Anonymous said...

I just listened to your first & second podcast, and I really enjoyed them.

Keep it up. And, responding to a comment made at the beginning of #2, I definitely prefer the longer format. I am eagerly awaiting the mp3 link for #3.

You're capturing that (early) twit feel pretty well-- I like the informal, conversational tone. Don't worry about cutting the 'slow' sections-- it's easy to fast forward...

Just my two cents. Thanks for the podcast.

Dinah said...

Wow, gee thanks, anonymous.
I don't think anyone has to worry about the next couple of podcasts being anything other than "conversational" and a bit random at that.

Anonymous said...


I just downloaded all the old episodes. Something that really struck me was that many of your patients are suicidal. Of course it's obvious but I didn't realize people actually admitted that.

I sorta thought that if you admitted you are suicidal it's a quick jump to being involuntarily committed. I'm new to this whole 'being crazy' thing. Well I realize I have had bipolar symptoms for 10 years but I'm new to asking for help.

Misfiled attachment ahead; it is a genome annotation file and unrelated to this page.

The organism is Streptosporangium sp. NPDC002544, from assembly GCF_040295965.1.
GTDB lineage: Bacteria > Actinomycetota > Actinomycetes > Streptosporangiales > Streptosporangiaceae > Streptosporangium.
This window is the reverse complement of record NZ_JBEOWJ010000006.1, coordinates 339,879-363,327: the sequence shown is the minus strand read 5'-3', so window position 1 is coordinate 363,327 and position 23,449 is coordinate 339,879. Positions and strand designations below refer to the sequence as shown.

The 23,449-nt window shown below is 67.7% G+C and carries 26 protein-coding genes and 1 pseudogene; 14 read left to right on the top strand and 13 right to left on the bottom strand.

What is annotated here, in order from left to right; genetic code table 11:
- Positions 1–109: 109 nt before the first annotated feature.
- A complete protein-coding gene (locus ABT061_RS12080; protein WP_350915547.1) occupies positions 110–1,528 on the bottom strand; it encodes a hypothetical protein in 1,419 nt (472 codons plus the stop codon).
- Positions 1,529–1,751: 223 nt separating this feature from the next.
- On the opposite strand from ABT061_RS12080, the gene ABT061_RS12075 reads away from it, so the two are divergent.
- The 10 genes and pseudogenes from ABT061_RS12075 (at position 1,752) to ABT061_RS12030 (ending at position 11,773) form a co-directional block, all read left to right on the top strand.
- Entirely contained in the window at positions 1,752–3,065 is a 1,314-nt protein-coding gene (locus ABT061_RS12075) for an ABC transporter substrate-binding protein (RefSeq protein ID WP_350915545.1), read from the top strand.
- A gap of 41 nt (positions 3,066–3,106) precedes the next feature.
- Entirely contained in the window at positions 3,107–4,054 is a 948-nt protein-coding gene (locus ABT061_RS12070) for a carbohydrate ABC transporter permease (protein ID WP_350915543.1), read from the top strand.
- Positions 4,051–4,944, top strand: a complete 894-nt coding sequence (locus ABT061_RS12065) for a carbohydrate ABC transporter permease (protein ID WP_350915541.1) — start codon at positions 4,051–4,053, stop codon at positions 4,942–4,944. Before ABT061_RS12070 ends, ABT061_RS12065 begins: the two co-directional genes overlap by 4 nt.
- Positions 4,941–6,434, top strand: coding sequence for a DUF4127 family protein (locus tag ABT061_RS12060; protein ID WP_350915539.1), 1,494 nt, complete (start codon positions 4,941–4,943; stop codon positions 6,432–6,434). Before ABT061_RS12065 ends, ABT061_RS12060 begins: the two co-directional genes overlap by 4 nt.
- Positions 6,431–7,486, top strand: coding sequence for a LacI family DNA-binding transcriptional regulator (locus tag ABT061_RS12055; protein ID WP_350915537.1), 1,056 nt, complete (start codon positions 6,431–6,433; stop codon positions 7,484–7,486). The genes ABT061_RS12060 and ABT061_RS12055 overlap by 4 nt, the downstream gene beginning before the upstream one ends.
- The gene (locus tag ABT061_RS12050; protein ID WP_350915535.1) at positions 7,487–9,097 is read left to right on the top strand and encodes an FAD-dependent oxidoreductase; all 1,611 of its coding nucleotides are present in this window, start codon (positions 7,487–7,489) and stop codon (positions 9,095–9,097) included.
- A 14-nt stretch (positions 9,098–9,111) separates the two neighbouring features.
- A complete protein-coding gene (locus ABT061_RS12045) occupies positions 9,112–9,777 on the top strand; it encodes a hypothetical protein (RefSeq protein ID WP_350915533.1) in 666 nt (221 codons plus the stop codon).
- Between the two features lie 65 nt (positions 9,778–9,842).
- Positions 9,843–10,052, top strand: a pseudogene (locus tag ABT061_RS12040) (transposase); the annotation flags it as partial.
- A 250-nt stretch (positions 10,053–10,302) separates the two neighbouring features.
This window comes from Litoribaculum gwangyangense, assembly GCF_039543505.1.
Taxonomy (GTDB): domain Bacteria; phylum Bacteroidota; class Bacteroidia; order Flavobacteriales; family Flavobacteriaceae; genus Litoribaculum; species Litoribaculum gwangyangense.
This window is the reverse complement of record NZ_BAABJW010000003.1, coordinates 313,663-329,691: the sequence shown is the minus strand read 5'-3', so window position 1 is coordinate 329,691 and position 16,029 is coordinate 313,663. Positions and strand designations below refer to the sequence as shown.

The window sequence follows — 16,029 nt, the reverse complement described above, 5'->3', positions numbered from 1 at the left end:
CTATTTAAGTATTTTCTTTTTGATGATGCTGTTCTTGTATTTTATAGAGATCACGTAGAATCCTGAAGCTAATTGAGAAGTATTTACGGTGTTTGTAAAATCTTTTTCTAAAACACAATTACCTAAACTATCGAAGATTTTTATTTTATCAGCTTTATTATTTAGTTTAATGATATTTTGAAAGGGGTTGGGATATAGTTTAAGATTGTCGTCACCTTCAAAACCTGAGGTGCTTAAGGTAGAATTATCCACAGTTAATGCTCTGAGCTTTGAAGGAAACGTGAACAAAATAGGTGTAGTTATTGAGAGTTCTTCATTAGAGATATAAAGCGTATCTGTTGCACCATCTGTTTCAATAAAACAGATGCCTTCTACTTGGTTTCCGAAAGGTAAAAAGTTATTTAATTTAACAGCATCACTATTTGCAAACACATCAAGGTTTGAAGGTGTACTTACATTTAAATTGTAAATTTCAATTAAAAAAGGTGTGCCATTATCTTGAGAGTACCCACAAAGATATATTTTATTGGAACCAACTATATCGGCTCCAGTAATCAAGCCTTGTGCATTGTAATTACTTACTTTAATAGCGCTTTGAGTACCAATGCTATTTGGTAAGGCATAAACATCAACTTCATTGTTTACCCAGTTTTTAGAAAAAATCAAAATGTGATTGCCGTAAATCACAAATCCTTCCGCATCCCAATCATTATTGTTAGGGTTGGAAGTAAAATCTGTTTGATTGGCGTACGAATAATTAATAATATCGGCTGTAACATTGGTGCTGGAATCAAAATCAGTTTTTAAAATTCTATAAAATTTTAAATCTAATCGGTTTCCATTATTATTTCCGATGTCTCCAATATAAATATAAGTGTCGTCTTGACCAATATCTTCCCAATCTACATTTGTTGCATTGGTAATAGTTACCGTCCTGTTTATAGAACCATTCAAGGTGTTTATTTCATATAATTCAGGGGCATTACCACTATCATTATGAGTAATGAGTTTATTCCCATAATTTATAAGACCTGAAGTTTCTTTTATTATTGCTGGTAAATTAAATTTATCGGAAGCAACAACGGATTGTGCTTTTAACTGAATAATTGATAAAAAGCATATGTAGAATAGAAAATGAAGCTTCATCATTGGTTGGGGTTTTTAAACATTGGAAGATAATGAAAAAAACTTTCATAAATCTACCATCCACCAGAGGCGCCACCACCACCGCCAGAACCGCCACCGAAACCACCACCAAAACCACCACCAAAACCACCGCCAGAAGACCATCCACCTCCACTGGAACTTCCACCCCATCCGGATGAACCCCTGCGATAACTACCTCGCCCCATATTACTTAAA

Anyway, I will admit that I have had suicidal feelings in the past but will lie if I am currently feeling that way. I realized I probably don't have to do that. I'm not going to be automatically committed if I admit that I'd rather be dead.

Thanks. It's funny how one little off-hand comment can do that.

Anonymous said...

So I know this comment is 3 years late but I just stumbled upon "My Three Shrinks" and I thought I'd start with the 1st podcast and work my way up. My comment is regarding gay couples being able to adopt. I was really surprised that you believed there was no issue over gay couples being allowed to legally adopt as only about half the states allow it. It's completely ridiculous that there are laws against it of course but that's the society we live in. So anyway, I imagine the purpose of the article was to aid gay couples in court cases where they were being denied these rights.